What happens if academic misconduct is suspected?
The University is constantly monitoring student assessment for signs of academic misconduct. Receiving an allegation can be stressful but is often a good opportunity to reflect on your academic practice and seek support to help you improve your study skills.
If you are suspected of plagiarism, cheating, collusion, or contract cheating an allegation letter will be sent to your student email address with the details including the course, type of academic misconduct and the supports available. At this time your grade will be unavailable. Depending on when in the semester you receive an allegation letter, your grade will be withheld until the process is finalised.
In some cases, the Academic Integrity Unit will contact you before an allegation is raised if there are concerns about your assessment item. You’ll be invited to discuss the concerns that have been raised and the academic misconduct process. This information is then used to decide whether an allegation letter will be sent to you.
You will be invited to respond in writing or attend a meeting with your School Academic Integrity Officer – most students choose a meeting. At the meeting the evidence will be explained to you, and you can discuss why your behaviour occurred or how it can be explained. This meeting usually takes between 15-30 minutes. The details of the meeting and outcomes are kept confidential.
Once your response has been received, a decision will be made based on all the available evidence and you will receive an outcome letter to your student email address.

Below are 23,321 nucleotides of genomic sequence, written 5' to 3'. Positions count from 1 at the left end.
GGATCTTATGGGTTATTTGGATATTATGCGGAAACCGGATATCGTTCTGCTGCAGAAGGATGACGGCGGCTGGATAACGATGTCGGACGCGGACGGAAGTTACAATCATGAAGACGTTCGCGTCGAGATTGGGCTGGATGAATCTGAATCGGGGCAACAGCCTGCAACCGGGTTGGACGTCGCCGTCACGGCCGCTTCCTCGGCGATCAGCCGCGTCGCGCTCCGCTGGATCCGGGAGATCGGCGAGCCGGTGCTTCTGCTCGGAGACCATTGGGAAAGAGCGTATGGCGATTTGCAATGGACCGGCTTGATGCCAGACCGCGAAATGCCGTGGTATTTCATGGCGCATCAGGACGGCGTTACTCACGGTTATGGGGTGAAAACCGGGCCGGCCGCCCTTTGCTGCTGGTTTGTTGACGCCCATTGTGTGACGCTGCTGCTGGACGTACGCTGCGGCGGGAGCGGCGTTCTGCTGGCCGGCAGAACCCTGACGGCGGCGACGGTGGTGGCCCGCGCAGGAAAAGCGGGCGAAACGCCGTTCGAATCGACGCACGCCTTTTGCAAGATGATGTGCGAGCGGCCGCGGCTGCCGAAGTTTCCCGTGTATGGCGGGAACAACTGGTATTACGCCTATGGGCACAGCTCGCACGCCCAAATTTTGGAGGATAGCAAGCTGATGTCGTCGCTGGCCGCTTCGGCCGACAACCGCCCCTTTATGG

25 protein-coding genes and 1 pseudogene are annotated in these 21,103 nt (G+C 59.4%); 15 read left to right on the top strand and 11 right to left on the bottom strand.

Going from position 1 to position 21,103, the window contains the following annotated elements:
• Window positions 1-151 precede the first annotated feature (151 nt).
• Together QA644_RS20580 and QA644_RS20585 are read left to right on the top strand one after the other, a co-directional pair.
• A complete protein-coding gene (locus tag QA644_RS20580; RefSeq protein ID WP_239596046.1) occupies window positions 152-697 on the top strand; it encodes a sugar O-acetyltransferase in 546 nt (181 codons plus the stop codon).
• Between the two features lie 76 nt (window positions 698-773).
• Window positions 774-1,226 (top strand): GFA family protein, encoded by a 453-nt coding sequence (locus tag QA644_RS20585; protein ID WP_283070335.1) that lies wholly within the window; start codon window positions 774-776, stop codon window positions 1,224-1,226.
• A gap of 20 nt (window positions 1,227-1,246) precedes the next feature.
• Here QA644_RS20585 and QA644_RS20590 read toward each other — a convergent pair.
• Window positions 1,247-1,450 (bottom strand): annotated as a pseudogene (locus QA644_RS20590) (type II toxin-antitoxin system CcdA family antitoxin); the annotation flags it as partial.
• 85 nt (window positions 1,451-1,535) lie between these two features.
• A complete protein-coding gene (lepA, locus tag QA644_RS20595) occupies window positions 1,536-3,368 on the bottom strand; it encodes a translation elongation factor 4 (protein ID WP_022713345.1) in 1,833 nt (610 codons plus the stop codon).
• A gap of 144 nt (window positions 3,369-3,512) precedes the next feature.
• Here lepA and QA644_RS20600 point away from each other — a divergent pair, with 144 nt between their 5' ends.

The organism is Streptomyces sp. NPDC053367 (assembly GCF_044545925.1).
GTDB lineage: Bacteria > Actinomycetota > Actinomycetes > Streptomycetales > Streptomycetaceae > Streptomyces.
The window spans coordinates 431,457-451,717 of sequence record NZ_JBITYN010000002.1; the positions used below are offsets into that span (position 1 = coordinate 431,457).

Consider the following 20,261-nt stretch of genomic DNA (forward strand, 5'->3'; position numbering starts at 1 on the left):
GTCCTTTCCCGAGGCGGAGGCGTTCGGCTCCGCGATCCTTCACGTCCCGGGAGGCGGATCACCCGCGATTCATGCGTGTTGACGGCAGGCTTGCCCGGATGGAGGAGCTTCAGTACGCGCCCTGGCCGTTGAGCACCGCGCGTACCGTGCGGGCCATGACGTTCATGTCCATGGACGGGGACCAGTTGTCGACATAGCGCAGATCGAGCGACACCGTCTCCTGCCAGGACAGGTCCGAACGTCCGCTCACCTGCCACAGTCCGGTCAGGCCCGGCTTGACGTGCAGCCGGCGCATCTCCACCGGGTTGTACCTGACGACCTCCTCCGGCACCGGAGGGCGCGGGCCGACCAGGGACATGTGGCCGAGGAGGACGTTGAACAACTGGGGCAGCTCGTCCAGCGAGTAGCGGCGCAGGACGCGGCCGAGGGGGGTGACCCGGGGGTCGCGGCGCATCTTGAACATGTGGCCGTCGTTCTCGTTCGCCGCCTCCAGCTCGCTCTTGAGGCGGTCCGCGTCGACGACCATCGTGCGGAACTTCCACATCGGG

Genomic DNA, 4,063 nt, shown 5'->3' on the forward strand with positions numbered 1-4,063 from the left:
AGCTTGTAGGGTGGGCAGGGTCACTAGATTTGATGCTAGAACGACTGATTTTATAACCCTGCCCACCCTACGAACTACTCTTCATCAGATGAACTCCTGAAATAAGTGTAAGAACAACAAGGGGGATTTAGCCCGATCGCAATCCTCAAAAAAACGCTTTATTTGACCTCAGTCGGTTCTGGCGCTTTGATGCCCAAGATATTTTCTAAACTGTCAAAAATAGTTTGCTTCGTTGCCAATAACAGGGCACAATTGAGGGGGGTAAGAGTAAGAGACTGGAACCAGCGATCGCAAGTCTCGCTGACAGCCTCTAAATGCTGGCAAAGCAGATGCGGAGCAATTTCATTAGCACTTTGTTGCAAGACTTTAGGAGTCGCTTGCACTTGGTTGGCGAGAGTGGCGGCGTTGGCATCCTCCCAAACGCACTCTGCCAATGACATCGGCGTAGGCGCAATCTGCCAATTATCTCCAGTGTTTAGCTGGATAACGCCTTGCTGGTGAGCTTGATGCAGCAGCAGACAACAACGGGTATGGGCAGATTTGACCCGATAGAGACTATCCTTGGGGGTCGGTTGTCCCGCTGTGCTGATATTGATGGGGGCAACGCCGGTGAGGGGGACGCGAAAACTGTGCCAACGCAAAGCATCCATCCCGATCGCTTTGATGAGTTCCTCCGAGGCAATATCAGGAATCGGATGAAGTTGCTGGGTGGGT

Once the outcome is received, you may appeal under the provisions of the Academic Appeal Procedure providing you can establish the grounds to do so.
What rights do I have as a student?
After you receive an allegation of academic misconduct, you are invited to respond to the allegation. Before you start:
- Check the date when you need to respond by
- Read the Student Academic Misconduct Procedure
- Understand the penalties you are facing
- Decide if you need to admit to the allegation or provide material that explains your side of the story
- Decide if you provide a written response or attend an interview with someone from your School, such as the School Academic Integrity Officer
Preparing your response
- Consider what happened and outline how you completed your assessment item
- Can you explain any errors and discrepancies in the evidence provided to you?
- Were there extenuating circumstances that led to the behaviour that forms the basis of the allegation?
- Are there any other possible explanations?
- What evidence can you provide?
Once your response has been received, a decision will be made based on all the available evidence and you will receive an outcome letter to your student email address. Once the outcome is received, you may appeal under the provisions of the Academic Appeal Procedure providing you can establish the grounds to do so. Visit the Academic Appeals website for further information.
Consequences of academic misconduct
The academic misconduct process is designed to be educative and provide you with opportunities to learn the skills you need to succeed at University and avoid academic misconduct in the future. Depending on whether a Category 1 or 2 breach has occurred, these options include:
- Encouragement to seek support from the Library
- Additional online training about academic integrity
- Participation in a workshop about referencing
- Requirement to attend a session with a Learning Advisor.
In addition to these educative opportunities, in most cases a penalty will apply. These range from your work being remarked or a certain percentage of marks being deducted, to receiving 0 for your work or the course. In extreme or repeated cases of academic misconduct, suspension or expulsion from the University is also possible.